Published: 12/12/17

Another voice: Privacy in the internet age

How much information about you is on your cellphone? Likely the most intimate details of your life: photographs, internet searches, text and email conversations with friends and colleagues. And though you might not know it, your phone is constantly c...
Published: 12/10/17
Updated: 12/11/17
Editorial: Grand jury could force reforms of juvenile justice system

Editorial: Grand jury could force reforms of juvenile justice system

Confronted with documentation of sanctioned brutality and sexual abuse in Floridaís juvenile detention centers, the reaction from Gov. Rick Scottís administration was defensive and obtuse. So itís welcome news that Miami-Dade State Attorney Katherine...
Published: 12/08/17
Updated: 12/11/17

Editorial: U.S. House sides with NRA over stateís rights on concealed weapons permits

With the horror of the mass shootings at a Las Vegas country music concert and a small Texas church still fresh, the U.S. House finally has taken action on guns. But the bill it passed last week wonít make Americans safer from gun violence. It is an ...
Published: 12/07/17
Editorial: Hillsborough cannot afford pay raises for teachers

Editorial: Hillsborough cannot afford pay raises for teachers

There is no satisfaction for anyone in the standoff over pay raises between the Hillsborough County School District and its teachers. Most teachers across the nation already are underpaid, but this district simply cannot afford the raises teachers ex...
Published: 12/07/17
Editorial: Impact of Water Street project extends beyond buildings

Editorial: Impact of Water Street project extends beyond buildings

With a buildout of $3 billion encompassing entire city blocks, itís obvious that Jeff Vinikís plans will change the look and feel of downtown Tampa. But the Tampa Bay Lightning owner unveiled a broader vision last week that reflects how far the impac...
Published: 12/06/17
Updated: 12/08/17
Editorial: Make texting while driving a primary offense

Editorial: Make texting while driving a primary offense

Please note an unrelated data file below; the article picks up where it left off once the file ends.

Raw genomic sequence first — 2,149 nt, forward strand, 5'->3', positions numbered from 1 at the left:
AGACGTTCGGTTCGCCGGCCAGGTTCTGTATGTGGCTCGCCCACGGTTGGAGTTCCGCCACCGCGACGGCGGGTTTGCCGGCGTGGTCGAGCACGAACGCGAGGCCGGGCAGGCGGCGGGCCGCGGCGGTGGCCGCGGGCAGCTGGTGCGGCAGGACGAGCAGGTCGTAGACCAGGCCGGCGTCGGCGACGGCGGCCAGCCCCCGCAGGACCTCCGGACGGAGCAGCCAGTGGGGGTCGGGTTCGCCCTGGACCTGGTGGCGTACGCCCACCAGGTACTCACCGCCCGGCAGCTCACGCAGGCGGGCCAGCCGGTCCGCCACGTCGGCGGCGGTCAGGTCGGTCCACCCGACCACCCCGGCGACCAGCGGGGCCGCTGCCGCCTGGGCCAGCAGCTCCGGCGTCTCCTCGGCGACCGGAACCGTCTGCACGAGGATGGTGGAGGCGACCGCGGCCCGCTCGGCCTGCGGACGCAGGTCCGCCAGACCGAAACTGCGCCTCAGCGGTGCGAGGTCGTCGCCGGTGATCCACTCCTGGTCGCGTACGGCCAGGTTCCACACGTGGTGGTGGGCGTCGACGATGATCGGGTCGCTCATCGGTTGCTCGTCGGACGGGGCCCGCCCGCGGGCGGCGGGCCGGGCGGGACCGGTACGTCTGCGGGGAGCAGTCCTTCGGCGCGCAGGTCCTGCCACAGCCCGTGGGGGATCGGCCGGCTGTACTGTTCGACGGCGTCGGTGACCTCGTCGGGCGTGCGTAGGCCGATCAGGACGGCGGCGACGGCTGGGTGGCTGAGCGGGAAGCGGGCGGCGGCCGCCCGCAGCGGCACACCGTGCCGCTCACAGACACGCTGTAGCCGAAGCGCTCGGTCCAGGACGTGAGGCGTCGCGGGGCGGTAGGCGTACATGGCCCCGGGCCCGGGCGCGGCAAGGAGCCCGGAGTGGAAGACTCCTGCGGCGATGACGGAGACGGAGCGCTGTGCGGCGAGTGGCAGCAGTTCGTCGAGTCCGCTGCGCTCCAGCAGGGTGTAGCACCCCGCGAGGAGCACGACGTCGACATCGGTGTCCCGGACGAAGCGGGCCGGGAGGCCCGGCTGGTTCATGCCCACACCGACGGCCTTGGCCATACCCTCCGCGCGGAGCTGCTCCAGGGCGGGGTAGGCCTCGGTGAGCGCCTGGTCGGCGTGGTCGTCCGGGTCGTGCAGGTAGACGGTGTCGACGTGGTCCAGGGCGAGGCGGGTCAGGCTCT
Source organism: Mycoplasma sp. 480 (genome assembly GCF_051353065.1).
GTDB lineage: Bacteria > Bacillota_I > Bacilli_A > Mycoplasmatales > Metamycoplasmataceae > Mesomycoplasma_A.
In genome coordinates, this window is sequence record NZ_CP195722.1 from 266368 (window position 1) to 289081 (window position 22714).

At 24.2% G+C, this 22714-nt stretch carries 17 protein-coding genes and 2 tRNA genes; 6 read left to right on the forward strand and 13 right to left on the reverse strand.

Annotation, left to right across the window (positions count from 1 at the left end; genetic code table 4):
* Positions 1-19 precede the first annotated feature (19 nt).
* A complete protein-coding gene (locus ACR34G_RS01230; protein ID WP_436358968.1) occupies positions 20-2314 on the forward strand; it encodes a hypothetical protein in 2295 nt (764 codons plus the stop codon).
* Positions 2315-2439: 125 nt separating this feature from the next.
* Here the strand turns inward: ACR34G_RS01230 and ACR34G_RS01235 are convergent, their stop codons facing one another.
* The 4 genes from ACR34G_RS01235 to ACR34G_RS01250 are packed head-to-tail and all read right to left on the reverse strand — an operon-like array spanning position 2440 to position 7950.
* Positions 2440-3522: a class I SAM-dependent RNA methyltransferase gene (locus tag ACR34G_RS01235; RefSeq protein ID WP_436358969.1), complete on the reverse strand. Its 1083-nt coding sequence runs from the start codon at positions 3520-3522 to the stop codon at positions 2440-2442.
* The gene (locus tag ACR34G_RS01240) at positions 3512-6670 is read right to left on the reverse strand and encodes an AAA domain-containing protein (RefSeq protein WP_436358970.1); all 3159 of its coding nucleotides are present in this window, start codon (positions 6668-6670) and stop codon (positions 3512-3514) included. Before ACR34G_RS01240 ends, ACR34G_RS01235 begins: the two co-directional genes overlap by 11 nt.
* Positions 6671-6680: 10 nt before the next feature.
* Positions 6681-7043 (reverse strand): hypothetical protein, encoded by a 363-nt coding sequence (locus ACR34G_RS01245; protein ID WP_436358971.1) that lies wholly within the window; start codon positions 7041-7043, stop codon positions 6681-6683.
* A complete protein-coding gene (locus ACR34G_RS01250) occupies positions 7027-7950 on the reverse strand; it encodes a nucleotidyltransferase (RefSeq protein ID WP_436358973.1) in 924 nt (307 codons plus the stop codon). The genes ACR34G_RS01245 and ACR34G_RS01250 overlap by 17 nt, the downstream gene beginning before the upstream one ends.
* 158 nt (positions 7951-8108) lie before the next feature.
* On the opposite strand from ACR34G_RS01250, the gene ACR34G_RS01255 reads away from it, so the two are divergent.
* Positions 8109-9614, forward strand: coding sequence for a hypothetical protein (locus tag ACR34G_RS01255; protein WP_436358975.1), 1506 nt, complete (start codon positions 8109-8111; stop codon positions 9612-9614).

It is dangerous and illegal to text while driving in Florida, and police should be able to pull over and ticket those lawbreakers without witnessing another violation first. House Speaker Richard Corcoran has lent his powerful voice to legislation th...
Published: 12/06/17
Updated: 12/07/17

Editorial: Outsourcing common sense on St. Petersburg Pier naming rights

St. Petersburg officials predict that selling the naming rights to parts of the new Pier could generate $100,000 in annual revenue. But first the city wants to pay a consultant to tell it how and to whom to sell the rights. Why do city officials need...
Published: 12/06/17
Updated: 12/07/17

Another voice: Trumpís risky move

President Donald Trumpís decision to recognize Jerusalem as Israelís capital has a certain amount of common sense on its side. As a practical matter, West Jerusalem has been the seat of Israeli government since 1949, and no conceivable formula for Pa...
Published: 12/06/17
Updated: 12/07/17
Editorial: Tampaís MOSI reinvents itself

Editorial: Tampaís MOSI reinvents itself

A tactical retreat and regrouping seems to be paying off for Hillsborough Countyís Museum of Science and Industry. After paring back its operations, the museum posted a small profit over the past year, enabling the attraction to keep its doors open a...
Published: 12/05/17
Updated: 12/07/17